Saturday, September 06, 2014

Tablets for oldies - Breezie and now RealPad - all doomed to failure?



Companies have been having a crack at selling age silo products to oldies for a long time - with a spectacular lack of success.

For ages I have been meaning to write about Breezie and its arrangement with Age UK. To be honest, the reason for not doing so was that after an initial bit of PR the visibility of the thing has plummeted to such an extent that I was not sure that it was still active. The only way I could find out anything about it on the AgeUK web site was by using search.

Anyway, this morning I read that AARP in the US is having a go at selling its own age-silo tablet (RealPad), made by Intel in China.

This is what AARP says about the product

The user interface has large icons for one-click access to email, social networks, weather, news, games, entertainment, camera and pictures, and Google's search engine. A bar at the bottom of the screen has icons for AARP, the Web, apps and tablet-fixing tools. A specific icon connects users to technology support agents over the Internet who can access the tablet and fix problems. There are also icons to access Google Play and advanced tools.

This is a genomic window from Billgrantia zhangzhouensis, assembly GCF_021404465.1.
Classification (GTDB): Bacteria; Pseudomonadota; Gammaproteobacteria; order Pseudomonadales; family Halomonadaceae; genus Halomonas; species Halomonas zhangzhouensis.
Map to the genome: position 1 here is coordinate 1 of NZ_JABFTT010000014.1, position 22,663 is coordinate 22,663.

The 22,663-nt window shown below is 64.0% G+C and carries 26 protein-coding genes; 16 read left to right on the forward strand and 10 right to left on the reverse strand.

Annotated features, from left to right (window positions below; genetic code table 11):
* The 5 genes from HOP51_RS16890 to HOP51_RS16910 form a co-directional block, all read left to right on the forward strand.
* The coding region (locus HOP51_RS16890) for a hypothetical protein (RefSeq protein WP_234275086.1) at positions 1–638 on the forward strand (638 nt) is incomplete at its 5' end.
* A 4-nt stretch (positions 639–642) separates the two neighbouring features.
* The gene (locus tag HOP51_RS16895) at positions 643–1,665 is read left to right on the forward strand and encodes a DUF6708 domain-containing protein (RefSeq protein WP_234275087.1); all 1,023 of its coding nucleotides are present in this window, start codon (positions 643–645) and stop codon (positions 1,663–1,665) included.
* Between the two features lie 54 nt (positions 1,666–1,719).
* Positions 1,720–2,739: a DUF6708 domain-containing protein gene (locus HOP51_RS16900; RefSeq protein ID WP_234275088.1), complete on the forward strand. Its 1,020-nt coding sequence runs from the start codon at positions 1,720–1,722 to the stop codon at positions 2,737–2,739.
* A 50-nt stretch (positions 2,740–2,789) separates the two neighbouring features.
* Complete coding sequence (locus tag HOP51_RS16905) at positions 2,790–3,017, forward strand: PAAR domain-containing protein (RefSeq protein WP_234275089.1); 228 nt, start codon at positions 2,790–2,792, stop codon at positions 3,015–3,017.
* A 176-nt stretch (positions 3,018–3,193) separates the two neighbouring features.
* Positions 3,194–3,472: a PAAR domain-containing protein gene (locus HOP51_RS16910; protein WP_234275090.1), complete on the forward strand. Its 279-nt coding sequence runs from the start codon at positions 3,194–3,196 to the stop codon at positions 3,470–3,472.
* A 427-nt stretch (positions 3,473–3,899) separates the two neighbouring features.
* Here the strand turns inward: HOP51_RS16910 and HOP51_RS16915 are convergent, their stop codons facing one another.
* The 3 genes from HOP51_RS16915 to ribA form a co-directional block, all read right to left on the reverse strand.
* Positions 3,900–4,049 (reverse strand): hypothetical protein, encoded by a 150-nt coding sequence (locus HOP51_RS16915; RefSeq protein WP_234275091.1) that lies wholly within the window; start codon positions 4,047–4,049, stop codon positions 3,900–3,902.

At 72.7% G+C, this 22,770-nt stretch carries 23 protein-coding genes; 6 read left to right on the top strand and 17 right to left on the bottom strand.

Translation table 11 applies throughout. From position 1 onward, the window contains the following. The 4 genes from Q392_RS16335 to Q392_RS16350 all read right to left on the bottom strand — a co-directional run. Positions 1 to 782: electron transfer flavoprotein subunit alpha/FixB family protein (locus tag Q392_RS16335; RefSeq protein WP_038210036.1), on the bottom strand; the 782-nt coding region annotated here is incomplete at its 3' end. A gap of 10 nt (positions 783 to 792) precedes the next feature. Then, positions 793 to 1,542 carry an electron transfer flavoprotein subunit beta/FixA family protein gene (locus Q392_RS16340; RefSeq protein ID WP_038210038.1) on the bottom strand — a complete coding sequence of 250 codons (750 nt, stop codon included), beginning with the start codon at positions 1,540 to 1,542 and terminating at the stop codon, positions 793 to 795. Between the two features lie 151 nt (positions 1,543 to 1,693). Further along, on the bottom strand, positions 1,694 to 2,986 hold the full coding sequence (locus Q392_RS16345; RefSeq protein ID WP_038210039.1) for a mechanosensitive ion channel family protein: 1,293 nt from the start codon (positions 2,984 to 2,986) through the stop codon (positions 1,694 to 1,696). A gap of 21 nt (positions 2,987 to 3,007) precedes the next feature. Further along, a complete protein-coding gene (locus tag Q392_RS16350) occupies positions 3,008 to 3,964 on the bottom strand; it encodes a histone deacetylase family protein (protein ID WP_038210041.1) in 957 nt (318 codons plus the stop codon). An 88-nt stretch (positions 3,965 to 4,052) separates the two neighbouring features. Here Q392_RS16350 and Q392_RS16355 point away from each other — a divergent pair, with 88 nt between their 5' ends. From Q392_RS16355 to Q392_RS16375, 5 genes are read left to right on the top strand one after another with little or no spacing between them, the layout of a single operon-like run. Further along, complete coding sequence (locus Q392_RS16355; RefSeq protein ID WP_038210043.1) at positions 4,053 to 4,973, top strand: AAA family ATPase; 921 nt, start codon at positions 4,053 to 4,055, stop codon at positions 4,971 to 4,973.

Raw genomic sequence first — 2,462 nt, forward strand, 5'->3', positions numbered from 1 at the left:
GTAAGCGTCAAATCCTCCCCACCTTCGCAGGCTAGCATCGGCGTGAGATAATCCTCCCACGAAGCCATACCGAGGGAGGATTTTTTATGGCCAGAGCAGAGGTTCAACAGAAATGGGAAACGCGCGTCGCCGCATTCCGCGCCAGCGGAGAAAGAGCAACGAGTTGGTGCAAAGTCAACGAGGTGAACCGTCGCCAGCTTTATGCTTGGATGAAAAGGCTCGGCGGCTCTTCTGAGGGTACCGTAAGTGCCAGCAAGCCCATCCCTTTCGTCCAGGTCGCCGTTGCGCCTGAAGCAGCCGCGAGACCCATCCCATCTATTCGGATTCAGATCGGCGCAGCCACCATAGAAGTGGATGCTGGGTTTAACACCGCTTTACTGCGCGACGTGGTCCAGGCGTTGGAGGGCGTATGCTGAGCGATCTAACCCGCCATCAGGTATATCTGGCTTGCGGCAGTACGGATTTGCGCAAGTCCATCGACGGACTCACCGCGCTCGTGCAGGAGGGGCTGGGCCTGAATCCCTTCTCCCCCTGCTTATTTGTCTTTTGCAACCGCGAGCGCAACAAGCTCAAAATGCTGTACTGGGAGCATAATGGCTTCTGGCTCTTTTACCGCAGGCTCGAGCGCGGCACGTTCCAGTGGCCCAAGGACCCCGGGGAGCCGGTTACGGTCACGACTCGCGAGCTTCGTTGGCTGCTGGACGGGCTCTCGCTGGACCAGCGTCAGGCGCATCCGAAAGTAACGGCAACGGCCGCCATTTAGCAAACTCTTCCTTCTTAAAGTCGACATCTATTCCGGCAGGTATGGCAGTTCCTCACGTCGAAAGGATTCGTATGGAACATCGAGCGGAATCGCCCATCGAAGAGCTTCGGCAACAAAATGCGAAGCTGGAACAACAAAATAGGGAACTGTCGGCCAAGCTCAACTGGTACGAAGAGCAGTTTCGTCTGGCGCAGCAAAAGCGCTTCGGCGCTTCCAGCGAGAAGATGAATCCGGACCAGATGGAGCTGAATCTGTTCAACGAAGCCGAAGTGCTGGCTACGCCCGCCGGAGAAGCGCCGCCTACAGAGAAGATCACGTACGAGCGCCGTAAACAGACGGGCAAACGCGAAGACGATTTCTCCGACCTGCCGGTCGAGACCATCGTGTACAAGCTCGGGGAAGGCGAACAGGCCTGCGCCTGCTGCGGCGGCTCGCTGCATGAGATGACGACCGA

I would think that the AARP device has the best chance of success because of the organisation's size and also because it is being sold via Walmart.

Even so, I don't think it or Breezie are long term contenders in the market. Why? Their are lots of reasons but here are a few.

Tablets are intrinsically easy to use, so why do you want a simplified, simplified user interface. Now I can well see that for people with very poor eyesight and dexterity problems there is a niche but AARP is going to be pitching this to all of its members.

What happens next? Where does the product go from here? I would think it is a one-off punt by Intel so as long as you are happy buying something that will not adapt to changing technology developments then that's fine. Maybe the segment of the market they are aiming at is a one-purchase consumer that will keep the thing for life?

I doubt if it is that much easier (if at all) than using an iPad and far less pretty.

In summary, this might be the last ditch product that somebody buys for their aged aunt who is resolute that they don't want to 'be on the internet' but as a mainstream product for older people - I give it less than 10% chance of success. Dick Stroud

1 comment:

Dick Stroud said...

Good to see that I am not alone in my thinking about these devices. Do have a look at Chuck Nyren's blog on the subject
http://www.advertisingtobabyboomers.com/2014/09/a-simpler-tablet.html